JP Nikota
October 29 2011 08:33PM

The old cartoon reference may be lost on some folks, but if you saw the game, you'd have to agree, anyway. Jonas Gustavsson played his best game so far this season, and helped hold down the fort in the third so the Leafs could come away with a 4-3 win. Sure, he was beaten three times, but he was most definitely not to blame on any of the tallies tonight. On the first goal, Dion Phaneuf missed his man, on the second, Mike Komisarek missed his, and the third was a rocket of a shot from Evgeni Malkin that any goaltender would have been hard pressed to stop, even if it wasn't a 5-on-3 penalty kill for the Leafs, with a heavy screen set up in front.

The Monster may not be a long-term answer in goal, but you've got to give credit where credit is due. Tonight's performance was full of highlight reel saves, and not because Gus was making acrobatic leaps to compensate for bad positioning. The Pens out-shot the Leafs 37-29, and goaltending was a key difference, as Brent Johnson started for the Pens.

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Maple Leafs - Penguins Preview

Pension Plan Puppets
October 29 2011 02:33PM

The Toronto Maple Leafs host the Pittsburgh Penguins in a game that Bob Cole will broadcast. That's the good news. Jonas Gustavsson is starting for the Maple Leafs and Brent Johnson will take a turn spelling Marc-Andre Fleury for the Penguins. That could be bad news.

Leafs lineup after the jump along with a demand for thanks.

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The Leafs and Rangers Shift by Shift

Danny Gray
October 29 2011 02:30AM

At the end of the third period last night I wondered aloud, Hey, is Brad Richards playing tonight? A few other people on Twitter had asked the same question. He was practically invisible all night. I think the fact that he saw 10 of his 19 at even strength against Phaneuf and Gunnarsson had a lot to do with it.

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An Attempt At A Defensive Puck Possession Metric

JP Nikota
October 28 2011 09:22AM

I've been scratching my head for a while now, trying to come up with a puck possession metric that focuses on defense rather than offense-driven numbers. I mean, if you're Anton Volchenkov, you might be responsible for preventing a lot of goals, but there's always the chance that last year's New Jersey forwards were incapable of putting shots on the opposition's net, and that your Corsi numbers look bad. What's a defensive defenseman to do? There's got to be a way of measuring defensive contributions that isn't tied to shots or goals.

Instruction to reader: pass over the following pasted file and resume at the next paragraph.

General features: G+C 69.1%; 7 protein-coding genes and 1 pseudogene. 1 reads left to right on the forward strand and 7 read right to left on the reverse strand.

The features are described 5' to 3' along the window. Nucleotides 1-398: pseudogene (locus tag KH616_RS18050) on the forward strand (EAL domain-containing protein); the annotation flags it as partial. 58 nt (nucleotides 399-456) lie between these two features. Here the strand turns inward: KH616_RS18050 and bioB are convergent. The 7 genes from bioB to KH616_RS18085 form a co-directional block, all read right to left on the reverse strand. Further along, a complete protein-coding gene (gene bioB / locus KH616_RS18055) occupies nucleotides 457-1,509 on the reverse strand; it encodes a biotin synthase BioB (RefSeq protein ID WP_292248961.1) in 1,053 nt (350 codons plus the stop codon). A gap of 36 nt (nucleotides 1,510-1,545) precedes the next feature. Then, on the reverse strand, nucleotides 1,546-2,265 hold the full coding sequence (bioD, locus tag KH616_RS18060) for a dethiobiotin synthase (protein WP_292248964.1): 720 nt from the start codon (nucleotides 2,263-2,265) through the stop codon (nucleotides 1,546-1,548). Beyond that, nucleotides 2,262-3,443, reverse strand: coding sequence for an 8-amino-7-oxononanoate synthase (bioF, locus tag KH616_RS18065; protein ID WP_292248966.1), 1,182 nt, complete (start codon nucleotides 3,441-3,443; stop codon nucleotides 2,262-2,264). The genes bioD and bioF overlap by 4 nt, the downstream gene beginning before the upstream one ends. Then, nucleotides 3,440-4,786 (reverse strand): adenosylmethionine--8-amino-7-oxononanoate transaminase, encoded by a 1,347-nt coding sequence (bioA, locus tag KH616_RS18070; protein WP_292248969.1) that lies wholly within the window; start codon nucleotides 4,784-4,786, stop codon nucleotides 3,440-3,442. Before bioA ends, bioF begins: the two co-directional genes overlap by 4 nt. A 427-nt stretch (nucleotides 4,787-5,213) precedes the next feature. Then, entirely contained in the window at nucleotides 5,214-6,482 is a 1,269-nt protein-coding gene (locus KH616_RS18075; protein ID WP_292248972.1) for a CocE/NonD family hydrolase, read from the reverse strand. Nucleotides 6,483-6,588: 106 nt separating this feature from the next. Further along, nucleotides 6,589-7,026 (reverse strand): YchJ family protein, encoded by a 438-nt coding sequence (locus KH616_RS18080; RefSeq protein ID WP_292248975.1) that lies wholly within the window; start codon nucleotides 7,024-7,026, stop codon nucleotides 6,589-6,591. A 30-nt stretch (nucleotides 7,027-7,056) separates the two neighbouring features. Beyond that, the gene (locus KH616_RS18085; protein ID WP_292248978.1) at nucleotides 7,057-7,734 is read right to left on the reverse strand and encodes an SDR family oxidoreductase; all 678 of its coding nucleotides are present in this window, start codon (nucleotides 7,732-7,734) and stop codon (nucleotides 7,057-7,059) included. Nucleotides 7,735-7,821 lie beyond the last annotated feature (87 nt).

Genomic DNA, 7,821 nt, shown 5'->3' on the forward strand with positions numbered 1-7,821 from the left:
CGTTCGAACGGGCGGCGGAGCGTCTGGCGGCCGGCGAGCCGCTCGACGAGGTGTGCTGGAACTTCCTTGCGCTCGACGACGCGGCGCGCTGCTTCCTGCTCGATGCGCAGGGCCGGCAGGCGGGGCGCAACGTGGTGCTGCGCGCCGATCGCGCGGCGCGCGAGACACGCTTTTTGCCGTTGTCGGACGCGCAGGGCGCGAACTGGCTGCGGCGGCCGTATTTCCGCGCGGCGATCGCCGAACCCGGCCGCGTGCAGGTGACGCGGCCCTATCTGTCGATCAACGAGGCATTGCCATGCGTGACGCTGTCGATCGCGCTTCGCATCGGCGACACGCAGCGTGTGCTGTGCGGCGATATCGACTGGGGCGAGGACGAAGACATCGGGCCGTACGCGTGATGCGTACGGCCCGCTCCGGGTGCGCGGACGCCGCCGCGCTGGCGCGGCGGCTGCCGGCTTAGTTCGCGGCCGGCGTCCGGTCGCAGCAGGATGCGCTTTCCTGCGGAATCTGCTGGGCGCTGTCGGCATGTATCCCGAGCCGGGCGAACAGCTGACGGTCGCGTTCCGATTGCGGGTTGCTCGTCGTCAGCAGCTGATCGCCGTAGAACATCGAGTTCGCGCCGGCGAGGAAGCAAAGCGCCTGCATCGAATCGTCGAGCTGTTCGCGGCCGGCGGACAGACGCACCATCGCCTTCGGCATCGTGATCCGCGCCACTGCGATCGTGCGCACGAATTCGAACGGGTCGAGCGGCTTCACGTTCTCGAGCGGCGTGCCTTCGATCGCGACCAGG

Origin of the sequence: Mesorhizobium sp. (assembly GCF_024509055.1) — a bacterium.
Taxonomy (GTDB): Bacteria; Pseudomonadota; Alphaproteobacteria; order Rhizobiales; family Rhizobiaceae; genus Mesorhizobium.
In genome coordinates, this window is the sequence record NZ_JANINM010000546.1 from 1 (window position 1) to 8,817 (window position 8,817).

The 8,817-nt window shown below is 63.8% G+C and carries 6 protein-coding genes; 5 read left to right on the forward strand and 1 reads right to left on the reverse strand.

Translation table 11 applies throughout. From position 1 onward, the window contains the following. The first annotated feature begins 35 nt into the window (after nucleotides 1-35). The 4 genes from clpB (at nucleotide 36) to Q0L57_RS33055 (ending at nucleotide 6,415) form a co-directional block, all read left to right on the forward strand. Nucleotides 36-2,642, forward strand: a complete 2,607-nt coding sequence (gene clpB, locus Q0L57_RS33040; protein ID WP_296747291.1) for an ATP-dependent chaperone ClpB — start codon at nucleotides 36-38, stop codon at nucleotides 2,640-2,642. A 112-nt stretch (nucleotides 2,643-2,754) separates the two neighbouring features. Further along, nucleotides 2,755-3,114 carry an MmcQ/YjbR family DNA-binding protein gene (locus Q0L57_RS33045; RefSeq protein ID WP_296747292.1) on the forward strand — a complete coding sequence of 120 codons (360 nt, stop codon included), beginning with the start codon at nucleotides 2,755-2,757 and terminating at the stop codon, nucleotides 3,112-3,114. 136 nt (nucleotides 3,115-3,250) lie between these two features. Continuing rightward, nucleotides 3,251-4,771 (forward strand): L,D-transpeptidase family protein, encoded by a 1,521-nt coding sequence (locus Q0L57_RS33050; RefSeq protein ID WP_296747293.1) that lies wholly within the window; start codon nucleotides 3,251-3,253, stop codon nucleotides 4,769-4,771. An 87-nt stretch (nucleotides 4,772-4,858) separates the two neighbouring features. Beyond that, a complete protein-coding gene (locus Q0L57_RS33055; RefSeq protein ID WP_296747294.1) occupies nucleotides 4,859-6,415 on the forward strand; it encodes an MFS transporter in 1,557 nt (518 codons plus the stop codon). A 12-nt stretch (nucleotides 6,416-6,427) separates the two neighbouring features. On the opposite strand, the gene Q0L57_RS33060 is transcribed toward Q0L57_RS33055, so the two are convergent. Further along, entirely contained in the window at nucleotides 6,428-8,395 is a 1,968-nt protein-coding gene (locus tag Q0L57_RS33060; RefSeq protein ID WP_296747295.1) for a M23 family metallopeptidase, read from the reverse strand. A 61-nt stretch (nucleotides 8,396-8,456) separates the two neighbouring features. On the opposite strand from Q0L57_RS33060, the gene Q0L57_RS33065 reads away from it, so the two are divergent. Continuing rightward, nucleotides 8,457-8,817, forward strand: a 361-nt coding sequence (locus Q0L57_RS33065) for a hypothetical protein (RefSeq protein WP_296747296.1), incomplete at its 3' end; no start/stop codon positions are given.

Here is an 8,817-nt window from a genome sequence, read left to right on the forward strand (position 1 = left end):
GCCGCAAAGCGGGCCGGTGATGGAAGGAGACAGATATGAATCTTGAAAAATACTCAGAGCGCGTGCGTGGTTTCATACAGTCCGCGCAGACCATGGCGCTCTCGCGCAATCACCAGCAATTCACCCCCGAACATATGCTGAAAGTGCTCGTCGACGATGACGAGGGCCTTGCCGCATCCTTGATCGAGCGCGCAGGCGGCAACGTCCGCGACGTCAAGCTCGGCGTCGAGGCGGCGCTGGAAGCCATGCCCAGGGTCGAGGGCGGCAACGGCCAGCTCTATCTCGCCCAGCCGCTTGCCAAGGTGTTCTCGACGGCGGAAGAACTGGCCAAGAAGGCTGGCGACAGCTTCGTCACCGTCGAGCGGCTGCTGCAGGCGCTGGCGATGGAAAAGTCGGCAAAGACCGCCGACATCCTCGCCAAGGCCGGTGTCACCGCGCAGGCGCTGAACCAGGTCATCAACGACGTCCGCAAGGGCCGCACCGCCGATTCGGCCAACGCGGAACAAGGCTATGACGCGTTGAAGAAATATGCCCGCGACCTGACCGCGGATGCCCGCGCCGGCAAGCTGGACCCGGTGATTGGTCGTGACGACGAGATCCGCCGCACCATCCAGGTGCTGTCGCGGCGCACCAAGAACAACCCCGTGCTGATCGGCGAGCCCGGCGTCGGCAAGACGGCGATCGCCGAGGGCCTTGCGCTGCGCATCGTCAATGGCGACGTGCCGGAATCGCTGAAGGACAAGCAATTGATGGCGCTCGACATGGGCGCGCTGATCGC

So here's my rationale: only the puck carrier can be hit, so if there is a lot of hitting in your end of the ice, the puck must be there a lot, right? Even if your team has the puck, and is getting hit a lot in their zone, doesn't that mean that you're struggling to get out? Leafs fans should certainly remember last year's broken-record recording of "to the line, but not out", so anecdotally, anyway, this makes sense. 

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Reimer's Reactions

JP Nikota
October 27 2011 10:51PM

This is an article about James Reimer's post-goal body language.

Before I begin, I should point out that this post comes with a number of caveats. First, I should point out that I am making no guesses about what goes on in Reimer's head. I don't know if he's feeling confident or not, or what else he might think about after being scored on. The second point I should be clear on is that I recognize that we're really discussing minutiae here, so let's just keep this in context. Reimer has had a good start to the season.

The main reason I think a post like this is still worthwhile is that the venerable Justin Goldman (of The Goalie Guild) wrote so often last season of James Reimer's fantastic body language. Here's an exerpt from an interview with Goldman in an article by James Mirtle at the Globe and Mail: 

"But when Reimer has suffered a loss or given up a bad goal, he has not allowed that to kill or weaken his confidence. His ability to "bounce back" has been very impressive as well. He has only lost two games in a row once this season, and I think that ability to shake off a bad game (or a bad goal) has been a major reason why he continues to play so well. On top of this, he has a very positive attitude and a very strong work ethic. He's composed, even-keeled and he rarely displays negative body language. Those are all key traits you want a rookie can display; they are all signs of strong mental toughness. So if something goes wrong or he has a bad outing, he has the work ethic and confidence to overcome it"

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